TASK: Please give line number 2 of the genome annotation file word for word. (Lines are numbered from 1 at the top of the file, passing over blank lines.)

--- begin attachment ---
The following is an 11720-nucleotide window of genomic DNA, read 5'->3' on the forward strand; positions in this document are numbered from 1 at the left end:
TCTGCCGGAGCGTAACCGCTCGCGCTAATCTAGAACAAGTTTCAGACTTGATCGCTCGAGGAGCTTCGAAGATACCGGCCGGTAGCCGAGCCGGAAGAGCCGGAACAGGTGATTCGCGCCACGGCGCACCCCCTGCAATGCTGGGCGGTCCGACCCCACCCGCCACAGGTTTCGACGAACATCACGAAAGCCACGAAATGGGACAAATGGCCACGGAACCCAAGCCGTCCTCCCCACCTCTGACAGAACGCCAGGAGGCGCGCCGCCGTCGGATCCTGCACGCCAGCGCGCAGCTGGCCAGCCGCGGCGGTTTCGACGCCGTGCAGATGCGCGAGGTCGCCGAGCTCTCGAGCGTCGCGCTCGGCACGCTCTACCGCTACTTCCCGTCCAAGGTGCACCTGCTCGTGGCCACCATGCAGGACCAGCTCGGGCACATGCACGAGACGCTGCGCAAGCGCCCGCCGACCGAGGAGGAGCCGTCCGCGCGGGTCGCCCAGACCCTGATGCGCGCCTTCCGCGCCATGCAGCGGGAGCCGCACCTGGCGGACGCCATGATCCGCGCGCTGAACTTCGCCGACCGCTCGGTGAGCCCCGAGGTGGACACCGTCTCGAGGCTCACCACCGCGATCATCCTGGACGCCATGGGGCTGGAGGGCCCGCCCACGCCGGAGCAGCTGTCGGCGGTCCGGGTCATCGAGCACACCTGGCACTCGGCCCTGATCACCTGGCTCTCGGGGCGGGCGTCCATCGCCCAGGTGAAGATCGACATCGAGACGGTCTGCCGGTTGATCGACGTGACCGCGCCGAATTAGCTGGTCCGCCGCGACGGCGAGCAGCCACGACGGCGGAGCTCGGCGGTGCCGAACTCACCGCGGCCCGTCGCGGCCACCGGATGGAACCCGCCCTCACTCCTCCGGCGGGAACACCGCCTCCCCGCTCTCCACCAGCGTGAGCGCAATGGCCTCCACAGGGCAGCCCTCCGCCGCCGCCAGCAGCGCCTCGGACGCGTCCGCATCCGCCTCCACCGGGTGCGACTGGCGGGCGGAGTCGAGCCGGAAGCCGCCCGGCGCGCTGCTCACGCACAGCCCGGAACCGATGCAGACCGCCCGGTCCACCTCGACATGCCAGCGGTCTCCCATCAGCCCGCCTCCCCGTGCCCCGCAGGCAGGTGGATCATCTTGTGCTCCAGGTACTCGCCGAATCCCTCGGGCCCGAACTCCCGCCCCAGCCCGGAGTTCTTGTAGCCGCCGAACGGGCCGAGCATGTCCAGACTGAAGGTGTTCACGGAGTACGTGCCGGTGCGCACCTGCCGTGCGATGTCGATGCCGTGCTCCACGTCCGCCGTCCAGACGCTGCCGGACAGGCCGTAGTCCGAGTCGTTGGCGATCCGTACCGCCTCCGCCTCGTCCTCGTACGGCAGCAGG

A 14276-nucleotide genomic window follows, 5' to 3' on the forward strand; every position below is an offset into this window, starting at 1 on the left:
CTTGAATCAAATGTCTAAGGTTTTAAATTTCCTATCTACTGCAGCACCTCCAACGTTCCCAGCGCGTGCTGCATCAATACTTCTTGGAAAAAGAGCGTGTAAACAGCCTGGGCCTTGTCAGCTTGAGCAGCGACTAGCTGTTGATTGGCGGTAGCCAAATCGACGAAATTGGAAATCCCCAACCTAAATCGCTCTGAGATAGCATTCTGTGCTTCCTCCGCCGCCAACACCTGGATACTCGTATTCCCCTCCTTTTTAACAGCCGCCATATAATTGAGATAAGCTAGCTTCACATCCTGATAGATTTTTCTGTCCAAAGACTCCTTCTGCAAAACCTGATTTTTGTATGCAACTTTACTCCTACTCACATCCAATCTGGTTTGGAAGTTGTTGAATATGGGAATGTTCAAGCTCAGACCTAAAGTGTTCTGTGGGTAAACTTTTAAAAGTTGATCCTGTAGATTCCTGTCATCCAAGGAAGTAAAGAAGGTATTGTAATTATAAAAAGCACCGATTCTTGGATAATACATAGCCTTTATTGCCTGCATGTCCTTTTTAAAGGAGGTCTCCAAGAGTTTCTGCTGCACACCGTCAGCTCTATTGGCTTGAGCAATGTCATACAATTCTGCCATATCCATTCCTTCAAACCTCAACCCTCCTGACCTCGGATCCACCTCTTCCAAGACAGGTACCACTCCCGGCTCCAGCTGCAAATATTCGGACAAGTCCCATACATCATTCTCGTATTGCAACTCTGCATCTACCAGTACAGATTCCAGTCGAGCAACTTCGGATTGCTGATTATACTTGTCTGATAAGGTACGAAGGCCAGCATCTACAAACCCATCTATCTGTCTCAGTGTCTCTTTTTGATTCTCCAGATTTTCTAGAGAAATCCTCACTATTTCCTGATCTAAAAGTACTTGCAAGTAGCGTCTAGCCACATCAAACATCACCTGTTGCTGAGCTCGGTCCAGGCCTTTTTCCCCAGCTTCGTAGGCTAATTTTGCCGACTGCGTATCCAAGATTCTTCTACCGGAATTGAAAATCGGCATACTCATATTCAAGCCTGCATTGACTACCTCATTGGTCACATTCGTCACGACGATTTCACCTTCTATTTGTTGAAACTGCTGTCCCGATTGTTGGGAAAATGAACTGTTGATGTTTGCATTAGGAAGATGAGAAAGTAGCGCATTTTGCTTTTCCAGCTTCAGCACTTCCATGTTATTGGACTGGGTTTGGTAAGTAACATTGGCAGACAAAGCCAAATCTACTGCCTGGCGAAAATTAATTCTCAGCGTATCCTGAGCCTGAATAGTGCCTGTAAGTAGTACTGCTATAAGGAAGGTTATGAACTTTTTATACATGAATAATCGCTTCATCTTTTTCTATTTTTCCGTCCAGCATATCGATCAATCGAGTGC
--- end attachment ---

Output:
TCTGCCGGAGCGTAACCGCTCGCGCTAATCTAGAACAAGTTTCAGACTTGATCGCTCGAGGAGCTTCGAAGATACCGGCCGGTAGCCGAGCCGGAAGAGCCGGAACAGGTGATTCGCGCCACGGCGCACCCCCTGCAATGCTGGGCGGTCCGACCCCACCCGCCACAGGTTTCGACGAACATCACGAAAGCCACGAAATGGGACAAATGGCCACGGAACCCAAGCCGTCCTCCCCACCTCTGACAGAACGCCAGGAGGCGCGCCGCCGTCGGATCCTGCACGCCAGCGCGCAGCTGGCCAGCCGCGGCGGTTTCGACGCCGTGCAGATGCGCGAGGTCGCCGAGCTCTCGAGCGTCGCGCTCGGCACGCTCTACCGCTACTTCCCGTCCAAGGTGCACCTGCTCGTGGCCACCATGCAGGACCAGCTCGGGCACATGCACGAGACGCTGCGCAAGCGCCCGCCGACCGAGGAGGAGCCGTCCGCGCGGGTCGCCCAGACCCTGATGCGCGCCTTCCGCGCCATGCAGCGGGAGCCGCACCTGGCGGACGCCATGATCCGCGCGCTGAACTTCGCCGACCGCTCGGTGAGCCCCGAGGTGGACACCGTCTCGAGGCTCACCACCGCGATCATCCTGGACGCCATGGGGCTGGAGGGCCCGCCCACGCCGGAGCAGCTGTCGGCGGTCCGGGTCATCGAGCACACCTGGCACTCGGCCCTGATCACCTGGCTCTCGGGGCGGGCGTCCATCGCCCAGGTGAAGATCGACATCGAGACGGTCTGCCGGTTGATCGACGTGACCGCGCCGAATTAGCTGGTCCGCCGCGACGGCGAGCAGCCACGACGGCGGAGCTCGGCGGTGCCGAACTCACCGCGGCCCGTCGCGGCCACCGGATGGAACCCGCCCTCACTCCTCCGGCGGGAACACCGCCTCCCCGCTCTCCACCAGCGTGAGCGCAATGGCCTCCACAGGGCAGCCCTCCGCCGCCGCCAGCAGCGCCTCGGACGCGTCCGCATCCGCCTCCACCGGGTGCGACTGGCGGGCGGAGTCGAGCCGGAAGCCGCCCGGCGCGCTGCTCACGCACAGCCCGGAACCGATGCAGACCGCCCGGTCCACCTCGACATGCCAGCGGTCTCCCATCAGCCCGCCTCCCCGTGCCCCGCAGGCAGGTGGATCATCTTGTGCTCCAGGTACTCGCCGAATCCCTCGGGCCCGAACTCCCGCCCCAGCCCGGAGTTCTTGTAGCCGCCGAACGGGCCGAGCATGTCCAGACTGAAGGTGTTCACGGAGTACGTGCCGGTGCGCACCTGCCGTGCGATGTCGATGCCGTGCTCCACGTCCGCCGTCCAGACGCTGCCGGACAGGCCGTAGTCCGAGTCGTTGGCGATCCGTACCGCCTCCGCCTCGTCCTCGTACGGCAGCAGG